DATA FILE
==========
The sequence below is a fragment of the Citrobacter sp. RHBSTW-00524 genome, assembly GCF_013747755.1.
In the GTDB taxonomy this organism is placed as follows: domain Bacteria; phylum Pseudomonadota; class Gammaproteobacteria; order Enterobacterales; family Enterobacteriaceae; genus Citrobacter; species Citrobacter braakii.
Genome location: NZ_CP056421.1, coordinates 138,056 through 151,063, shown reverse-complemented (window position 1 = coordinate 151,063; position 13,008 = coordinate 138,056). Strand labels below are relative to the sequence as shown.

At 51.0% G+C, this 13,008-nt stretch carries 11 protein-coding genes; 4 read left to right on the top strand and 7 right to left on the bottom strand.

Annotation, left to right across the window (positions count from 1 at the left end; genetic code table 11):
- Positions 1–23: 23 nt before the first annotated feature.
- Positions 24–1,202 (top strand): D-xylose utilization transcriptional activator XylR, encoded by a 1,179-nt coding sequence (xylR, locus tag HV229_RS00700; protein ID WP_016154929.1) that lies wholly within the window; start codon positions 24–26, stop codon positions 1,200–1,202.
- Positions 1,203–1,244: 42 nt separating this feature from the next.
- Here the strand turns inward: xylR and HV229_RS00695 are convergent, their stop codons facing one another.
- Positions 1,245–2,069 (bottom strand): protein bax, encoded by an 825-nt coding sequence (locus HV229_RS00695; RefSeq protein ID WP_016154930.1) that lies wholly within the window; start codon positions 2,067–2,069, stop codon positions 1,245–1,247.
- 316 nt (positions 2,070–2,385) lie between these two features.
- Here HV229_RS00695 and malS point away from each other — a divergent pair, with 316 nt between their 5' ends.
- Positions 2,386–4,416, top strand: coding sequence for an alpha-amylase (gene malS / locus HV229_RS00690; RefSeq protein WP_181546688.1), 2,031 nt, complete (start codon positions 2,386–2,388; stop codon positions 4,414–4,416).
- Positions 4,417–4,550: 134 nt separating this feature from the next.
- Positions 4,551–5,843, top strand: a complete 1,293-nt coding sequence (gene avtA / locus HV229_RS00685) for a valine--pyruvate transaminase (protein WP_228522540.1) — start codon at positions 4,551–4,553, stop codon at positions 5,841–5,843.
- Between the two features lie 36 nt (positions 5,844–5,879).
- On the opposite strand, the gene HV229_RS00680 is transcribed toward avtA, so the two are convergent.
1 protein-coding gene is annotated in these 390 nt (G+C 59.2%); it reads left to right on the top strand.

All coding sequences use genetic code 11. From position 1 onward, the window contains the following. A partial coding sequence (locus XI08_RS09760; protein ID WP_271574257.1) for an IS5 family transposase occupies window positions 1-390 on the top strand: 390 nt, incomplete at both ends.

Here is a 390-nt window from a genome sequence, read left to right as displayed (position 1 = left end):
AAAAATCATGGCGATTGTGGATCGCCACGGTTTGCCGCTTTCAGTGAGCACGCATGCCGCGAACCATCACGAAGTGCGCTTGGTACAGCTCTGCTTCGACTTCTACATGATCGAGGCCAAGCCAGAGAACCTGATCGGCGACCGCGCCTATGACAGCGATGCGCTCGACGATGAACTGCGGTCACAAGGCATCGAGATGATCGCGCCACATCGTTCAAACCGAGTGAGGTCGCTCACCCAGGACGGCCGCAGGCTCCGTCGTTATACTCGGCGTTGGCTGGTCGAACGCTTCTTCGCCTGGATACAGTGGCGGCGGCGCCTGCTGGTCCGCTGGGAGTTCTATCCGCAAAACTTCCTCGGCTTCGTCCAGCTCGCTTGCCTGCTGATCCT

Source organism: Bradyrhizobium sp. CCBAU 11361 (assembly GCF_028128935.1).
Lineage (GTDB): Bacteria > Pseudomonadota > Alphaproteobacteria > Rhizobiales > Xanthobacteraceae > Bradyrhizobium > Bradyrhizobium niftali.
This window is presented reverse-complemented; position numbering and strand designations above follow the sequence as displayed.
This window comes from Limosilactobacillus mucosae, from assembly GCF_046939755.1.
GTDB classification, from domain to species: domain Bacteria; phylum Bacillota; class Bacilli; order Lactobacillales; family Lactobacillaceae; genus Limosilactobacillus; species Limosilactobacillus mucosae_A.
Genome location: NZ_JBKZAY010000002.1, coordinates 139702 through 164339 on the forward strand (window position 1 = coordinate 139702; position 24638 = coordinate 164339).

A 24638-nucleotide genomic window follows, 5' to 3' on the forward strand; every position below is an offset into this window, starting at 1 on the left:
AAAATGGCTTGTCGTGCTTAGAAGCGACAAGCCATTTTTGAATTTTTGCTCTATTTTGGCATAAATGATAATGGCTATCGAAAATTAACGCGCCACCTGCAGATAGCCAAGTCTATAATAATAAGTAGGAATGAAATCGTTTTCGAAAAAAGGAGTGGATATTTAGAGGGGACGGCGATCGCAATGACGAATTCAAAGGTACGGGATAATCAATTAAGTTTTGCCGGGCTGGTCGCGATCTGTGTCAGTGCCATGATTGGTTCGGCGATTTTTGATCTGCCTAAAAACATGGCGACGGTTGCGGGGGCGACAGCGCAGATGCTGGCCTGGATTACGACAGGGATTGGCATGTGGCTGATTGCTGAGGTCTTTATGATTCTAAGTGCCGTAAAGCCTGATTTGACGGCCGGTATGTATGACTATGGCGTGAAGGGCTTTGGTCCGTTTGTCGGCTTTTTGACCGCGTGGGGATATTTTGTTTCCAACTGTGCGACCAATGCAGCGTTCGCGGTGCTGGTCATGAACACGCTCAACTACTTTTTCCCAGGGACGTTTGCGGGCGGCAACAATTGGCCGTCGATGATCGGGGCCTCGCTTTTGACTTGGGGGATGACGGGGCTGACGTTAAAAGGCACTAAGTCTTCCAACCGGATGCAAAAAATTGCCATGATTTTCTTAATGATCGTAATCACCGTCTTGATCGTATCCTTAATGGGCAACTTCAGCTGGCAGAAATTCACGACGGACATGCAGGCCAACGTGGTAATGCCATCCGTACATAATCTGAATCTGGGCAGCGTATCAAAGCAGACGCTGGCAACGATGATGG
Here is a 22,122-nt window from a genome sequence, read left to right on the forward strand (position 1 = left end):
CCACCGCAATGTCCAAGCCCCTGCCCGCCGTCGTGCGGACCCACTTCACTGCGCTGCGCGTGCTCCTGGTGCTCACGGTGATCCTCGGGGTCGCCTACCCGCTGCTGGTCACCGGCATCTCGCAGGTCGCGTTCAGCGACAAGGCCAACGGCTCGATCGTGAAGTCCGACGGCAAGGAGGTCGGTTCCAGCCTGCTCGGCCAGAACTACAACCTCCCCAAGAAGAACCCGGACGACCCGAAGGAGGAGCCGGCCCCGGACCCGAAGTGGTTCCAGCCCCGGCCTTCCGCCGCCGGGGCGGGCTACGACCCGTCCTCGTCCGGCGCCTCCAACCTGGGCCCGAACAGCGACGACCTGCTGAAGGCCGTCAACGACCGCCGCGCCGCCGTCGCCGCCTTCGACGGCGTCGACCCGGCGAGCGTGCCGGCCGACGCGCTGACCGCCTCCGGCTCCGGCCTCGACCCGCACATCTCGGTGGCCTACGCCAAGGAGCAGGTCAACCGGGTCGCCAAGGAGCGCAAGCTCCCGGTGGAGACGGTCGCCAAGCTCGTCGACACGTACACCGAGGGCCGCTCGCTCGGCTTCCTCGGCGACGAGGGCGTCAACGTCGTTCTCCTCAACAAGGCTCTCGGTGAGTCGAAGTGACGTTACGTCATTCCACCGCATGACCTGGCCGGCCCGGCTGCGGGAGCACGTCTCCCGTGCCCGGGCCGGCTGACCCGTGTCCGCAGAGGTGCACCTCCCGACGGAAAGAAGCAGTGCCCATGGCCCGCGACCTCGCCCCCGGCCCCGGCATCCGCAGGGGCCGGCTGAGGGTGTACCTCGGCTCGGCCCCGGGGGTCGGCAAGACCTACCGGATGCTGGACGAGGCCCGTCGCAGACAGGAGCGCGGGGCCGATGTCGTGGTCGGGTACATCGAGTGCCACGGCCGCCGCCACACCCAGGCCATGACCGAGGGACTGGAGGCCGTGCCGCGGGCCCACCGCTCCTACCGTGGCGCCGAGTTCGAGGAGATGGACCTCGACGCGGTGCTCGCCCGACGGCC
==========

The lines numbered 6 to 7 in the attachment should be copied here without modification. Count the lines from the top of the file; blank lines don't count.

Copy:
- Positions 1–23: 23 nt before the first annotated feature.
- Positions 24–1,202 (top strand): D-xylose utilization transcriptional activator XylR, encoded by a 1,179-nt coding sequence (xylR, locus tag HV229_RS00700; protein ID WP_016154929.1) that lies wholly within the window; start codon positions 24–26, stop codon positions 1,200–1,202.